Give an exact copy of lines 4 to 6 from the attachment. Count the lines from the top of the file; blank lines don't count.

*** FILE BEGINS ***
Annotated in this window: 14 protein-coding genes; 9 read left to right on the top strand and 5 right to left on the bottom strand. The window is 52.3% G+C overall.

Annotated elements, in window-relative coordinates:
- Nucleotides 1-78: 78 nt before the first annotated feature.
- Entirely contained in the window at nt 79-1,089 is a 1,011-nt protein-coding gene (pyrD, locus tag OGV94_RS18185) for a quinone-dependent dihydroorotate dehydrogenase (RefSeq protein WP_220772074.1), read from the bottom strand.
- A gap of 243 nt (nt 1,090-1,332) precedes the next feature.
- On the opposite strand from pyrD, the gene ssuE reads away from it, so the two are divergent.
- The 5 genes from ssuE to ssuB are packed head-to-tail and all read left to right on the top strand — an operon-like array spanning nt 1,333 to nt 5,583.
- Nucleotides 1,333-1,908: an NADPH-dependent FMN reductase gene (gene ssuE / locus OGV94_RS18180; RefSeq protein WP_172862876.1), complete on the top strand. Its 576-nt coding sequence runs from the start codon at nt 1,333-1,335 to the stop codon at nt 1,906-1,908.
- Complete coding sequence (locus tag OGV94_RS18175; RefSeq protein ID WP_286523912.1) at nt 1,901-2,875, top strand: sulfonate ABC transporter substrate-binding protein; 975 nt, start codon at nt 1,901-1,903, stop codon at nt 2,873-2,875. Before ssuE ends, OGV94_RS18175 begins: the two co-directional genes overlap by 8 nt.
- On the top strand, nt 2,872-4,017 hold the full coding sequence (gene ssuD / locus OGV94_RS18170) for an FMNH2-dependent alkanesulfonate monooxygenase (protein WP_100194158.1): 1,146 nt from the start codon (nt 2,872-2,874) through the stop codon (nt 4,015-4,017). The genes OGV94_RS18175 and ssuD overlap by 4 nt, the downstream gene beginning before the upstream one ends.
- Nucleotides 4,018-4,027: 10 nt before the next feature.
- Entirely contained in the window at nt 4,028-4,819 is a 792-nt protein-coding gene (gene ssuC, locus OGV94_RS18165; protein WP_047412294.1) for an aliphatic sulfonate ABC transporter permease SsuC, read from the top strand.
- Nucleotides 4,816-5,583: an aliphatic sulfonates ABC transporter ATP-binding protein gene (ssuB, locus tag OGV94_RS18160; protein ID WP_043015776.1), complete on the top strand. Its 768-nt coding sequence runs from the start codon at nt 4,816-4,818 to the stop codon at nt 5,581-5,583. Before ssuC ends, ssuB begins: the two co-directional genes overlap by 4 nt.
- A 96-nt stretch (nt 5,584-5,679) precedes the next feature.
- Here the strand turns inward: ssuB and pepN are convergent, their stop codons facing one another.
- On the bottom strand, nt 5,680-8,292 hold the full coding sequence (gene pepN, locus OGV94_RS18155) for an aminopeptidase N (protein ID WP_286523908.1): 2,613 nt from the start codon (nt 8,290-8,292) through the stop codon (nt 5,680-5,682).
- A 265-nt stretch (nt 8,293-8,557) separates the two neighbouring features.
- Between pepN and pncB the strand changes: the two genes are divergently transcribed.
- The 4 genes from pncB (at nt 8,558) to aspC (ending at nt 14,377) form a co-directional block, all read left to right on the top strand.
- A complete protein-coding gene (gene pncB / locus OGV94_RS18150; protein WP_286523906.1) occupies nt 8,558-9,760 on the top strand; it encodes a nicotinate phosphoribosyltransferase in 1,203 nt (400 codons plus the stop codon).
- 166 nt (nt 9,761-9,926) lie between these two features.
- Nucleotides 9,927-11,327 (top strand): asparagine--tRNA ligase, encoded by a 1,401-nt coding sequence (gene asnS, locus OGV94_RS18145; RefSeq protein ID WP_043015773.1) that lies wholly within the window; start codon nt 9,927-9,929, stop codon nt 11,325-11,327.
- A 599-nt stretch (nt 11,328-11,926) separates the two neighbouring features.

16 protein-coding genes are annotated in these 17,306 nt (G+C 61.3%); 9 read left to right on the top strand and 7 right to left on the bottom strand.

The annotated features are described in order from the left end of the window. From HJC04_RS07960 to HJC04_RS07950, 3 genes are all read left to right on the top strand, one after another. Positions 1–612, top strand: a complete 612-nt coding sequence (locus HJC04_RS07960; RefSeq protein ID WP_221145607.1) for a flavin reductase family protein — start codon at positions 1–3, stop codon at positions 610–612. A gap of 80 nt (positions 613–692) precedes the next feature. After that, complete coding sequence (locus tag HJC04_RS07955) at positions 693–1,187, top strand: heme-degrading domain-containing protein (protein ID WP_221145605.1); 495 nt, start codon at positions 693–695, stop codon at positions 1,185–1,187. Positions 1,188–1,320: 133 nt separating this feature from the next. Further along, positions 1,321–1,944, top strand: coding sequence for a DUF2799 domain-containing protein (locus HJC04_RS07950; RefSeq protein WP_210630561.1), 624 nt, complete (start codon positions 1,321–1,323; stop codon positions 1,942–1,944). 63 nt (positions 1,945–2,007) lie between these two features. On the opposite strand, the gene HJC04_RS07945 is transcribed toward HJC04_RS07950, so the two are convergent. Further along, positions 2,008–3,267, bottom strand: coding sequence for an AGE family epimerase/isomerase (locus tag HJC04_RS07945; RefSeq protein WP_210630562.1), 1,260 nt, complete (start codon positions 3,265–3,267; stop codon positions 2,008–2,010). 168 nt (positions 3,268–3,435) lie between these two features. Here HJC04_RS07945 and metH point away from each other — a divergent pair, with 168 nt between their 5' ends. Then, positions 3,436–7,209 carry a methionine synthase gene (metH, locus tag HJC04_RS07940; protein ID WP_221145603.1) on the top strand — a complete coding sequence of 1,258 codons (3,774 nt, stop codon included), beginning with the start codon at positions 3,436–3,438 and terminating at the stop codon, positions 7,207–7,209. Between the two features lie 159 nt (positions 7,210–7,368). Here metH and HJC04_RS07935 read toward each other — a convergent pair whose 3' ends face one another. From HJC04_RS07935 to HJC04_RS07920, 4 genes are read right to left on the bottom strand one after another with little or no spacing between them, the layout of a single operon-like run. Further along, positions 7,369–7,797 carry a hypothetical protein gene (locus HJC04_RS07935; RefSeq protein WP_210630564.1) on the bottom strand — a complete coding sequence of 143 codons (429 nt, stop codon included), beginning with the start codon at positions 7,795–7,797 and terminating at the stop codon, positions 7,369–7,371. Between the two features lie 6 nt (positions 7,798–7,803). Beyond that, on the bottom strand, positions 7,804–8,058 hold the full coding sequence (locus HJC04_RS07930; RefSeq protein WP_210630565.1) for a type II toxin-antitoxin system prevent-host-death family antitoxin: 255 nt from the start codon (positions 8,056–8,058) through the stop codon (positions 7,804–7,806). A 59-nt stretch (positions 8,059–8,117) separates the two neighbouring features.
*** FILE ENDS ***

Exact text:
- Entirely contained in the window at nt 79-1,089 is a 1,011-nt protein-coding gene (pyrD, locus tag OGV94_RS18185) for a quinone-dependent dihydroorotate dehydrogenase (RefSeq protein WP_220772074.1), read from the bottom strand.
- A gap of 243 nt (nt 1,090-1,332) precedes the next feature.
- On the opposite strand from pyrD, the gene ssuE reads away from it, so the two are divergent.